Continental’s ProViu 360° camera also uses four cameras to capture imagery of the entire area around a vehicle and stitches it together into a singular surround view of the machine. “You have full visibility of all four corners from a top down view of the whole vehicle,” says Matt Lacko, product manager, Continental Corp. “It also increases driver awareness by allowing them to see all the way around the vehicle on one screen.”
In addition to the surround view, the camera display can be configured to provide other views. “[If] you wanted to view a reverse camera with a surround view on the display, you can actually put [both] camera feeds on the display and see them all at once,” says Lacko. Fleets can download software from Continental onto a computer to customize the views. Once the configuration is complete, the information is uploaded to the vehicle’s electronic control unit (ECU) and output to the display screen.
Two additional cameras can be added to the system, as well, to provide auxiliary views. Lacko says the company once had a customer who wanted to be able to see down into the hole it was digging with an excavator. Continental added a camera to the excavator’s digging claw, which provided a view into the hole that was displayed on the same screen as the overall bird’s-eye view of the machine.
Integrated Object Detection
Creating a more active safety system through the integration of object detection into camera systems will be the next big step for the industry. While a camera system provides a visual warning about objects that may be in a vehicle’s path, they only work if the operator is looking at the display screen. Object detection systems, on the other hand, typically use audio cues such as a loud beeping to alert the operator. Combining the two technologies would bring the audio and visual warnings together into a single system to help further increase safety on the work site.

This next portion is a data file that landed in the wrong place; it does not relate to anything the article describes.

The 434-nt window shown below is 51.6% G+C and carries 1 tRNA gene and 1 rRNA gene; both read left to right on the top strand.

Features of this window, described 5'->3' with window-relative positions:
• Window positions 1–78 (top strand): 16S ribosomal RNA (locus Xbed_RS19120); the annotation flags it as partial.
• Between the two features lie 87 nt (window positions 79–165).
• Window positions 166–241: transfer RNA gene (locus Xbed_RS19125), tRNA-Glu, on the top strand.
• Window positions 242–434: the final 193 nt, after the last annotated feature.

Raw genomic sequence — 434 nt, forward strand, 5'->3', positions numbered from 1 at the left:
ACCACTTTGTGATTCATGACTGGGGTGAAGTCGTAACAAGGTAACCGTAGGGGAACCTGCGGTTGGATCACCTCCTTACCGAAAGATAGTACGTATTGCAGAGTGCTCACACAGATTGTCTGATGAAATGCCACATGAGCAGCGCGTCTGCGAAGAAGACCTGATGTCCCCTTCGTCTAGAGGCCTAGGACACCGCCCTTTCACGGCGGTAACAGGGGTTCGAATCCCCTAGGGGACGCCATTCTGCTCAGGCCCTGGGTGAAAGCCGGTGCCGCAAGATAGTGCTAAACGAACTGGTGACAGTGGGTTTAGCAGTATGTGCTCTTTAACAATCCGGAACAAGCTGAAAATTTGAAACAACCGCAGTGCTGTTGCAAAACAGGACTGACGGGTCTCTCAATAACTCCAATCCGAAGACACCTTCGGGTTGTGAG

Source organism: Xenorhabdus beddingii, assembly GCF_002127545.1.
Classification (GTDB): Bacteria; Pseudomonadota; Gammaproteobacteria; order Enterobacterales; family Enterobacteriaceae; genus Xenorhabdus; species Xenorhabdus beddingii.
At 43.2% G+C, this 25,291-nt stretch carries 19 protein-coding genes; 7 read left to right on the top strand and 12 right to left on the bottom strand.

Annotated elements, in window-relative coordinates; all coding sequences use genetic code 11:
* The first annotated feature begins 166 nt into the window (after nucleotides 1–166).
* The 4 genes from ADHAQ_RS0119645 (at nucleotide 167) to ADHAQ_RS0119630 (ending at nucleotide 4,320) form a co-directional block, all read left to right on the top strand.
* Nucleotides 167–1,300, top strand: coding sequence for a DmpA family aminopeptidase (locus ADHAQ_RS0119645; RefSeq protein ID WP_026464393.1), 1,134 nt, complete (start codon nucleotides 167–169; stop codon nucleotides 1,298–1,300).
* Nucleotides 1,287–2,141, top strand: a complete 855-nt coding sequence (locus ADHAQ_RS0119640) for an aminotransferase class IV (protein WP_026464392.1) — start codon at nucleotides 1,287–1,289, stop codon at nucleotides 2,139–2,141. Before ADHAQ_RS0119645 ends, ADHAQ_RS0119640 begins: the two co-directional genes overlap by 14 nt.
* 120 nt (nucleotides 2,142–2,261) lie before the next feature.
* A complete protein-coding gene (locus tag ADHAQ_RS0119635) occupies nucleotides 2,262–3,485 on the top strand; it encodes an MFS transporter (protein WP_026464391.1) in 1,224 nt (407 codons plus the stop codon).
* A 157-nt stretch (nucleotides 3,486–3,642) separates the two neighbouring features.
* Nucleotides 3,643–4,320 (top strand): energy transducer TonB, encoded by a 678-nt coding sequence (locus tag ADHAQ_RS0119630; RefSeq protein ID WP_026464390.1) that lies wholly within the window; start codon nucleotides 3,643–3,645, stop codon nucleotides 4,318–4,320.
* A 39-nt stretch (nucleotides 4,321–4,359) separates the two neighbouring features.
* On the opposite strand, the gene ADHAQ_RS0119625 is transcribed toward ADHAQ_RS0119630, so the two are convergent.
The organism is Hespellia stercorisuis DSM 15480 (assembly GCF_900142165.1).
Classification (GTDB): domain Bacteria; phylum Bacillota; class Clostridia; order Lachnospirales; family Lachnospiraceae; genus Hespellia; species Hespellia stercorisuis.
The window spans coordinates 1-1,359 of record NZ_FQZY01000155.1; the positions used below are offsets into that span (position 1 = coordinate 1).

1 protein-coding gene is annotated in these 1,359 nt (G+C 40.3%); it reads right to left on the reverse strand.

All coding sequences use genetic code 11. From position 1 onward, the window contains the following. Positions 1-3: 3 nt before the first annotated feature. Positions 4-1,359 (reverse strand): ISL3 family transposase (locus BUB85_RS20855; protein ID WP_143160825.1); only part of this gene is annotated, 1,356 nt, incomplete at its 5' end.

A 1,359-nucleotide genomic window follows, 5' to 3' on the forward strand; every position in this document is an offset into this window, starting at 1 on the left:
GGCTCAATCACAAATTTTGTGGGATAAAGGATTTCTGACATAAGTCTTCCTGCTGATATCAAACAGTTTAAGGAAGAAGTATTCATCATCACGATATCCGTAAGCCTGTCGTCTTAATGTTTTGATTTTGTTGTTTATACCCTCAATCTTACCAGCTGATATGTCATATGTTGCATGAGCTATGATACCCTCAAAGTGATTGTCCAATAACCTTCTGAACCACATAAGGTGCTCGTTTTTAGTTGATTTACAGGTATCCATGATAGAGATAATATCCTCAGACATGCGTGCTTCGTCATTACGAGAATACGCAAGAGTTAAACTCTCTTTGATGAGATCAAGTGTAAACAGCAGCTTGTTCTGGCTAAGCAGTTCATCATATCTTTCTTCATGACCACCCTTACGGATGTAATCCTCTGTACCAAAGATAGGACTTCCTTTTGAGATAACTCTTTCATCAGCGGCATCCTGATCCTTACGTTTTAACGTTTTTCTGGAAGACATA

Heniser says Brigade is currently working to integrate its 360° camera and its Backsense radar system. The radar system works by sending out a signal that bounces off any target within the surrounding area up to 100 ft. away from the vehicle. When an object is detected, the system’s monitor emits an audible warning sound, as well as illuminates multiple LEDs. Currently, the radar system can be used with the 360° camera by mounting the radar display next to the camera display.
Mobile Awareness’ VisionStat Plus directly integrates the company’s SenseStat obstacle sensor detection system with its VisionStat reversing camera system. The VisionStat Plus system consists of four ultrasonic SenseStat sensors that can detect objects within 8 ft. of the rear of the vehicle. If an object is detected, the sensors send a signal to the system’s ECU to emit an audible warning to the operator, as well as a blinking display on the monitor that shows the position of the object and its distance from the vehicle. “By overlaying the ultrasonic sensor detection system and audible alarming, the operator can both see the image and know how far away it is in feet and inches,” says Cottone. Metric measurements are also available.
As these types of integrated systems continue to advance, Heniser sees even more vehicle operations, such as speed, getting incorporated to help create a safe zone around vehicles.
Mobile Awareness has already started to provide such a concept with its MobileTRAQ platform (OEMOffHighway.com/11326439 and OEMOffHighway.com/11239047). In addition to providing obstacle detection and backup camera capabilities, MobileTRAQ monitors vehicle data through various sensors on the vehicle. The system can provide tire pressure monitoring, telematics and more.
“Integrating cameras and obstacle detection sensors into an ‘all in one’ Smart Monitor Platform like MobileTRAQ, along with tire pressure monitoring, telematics and RFID, will allow fleets to leverage their capital purchasing dollars to last longer and go farther,” says Cottone.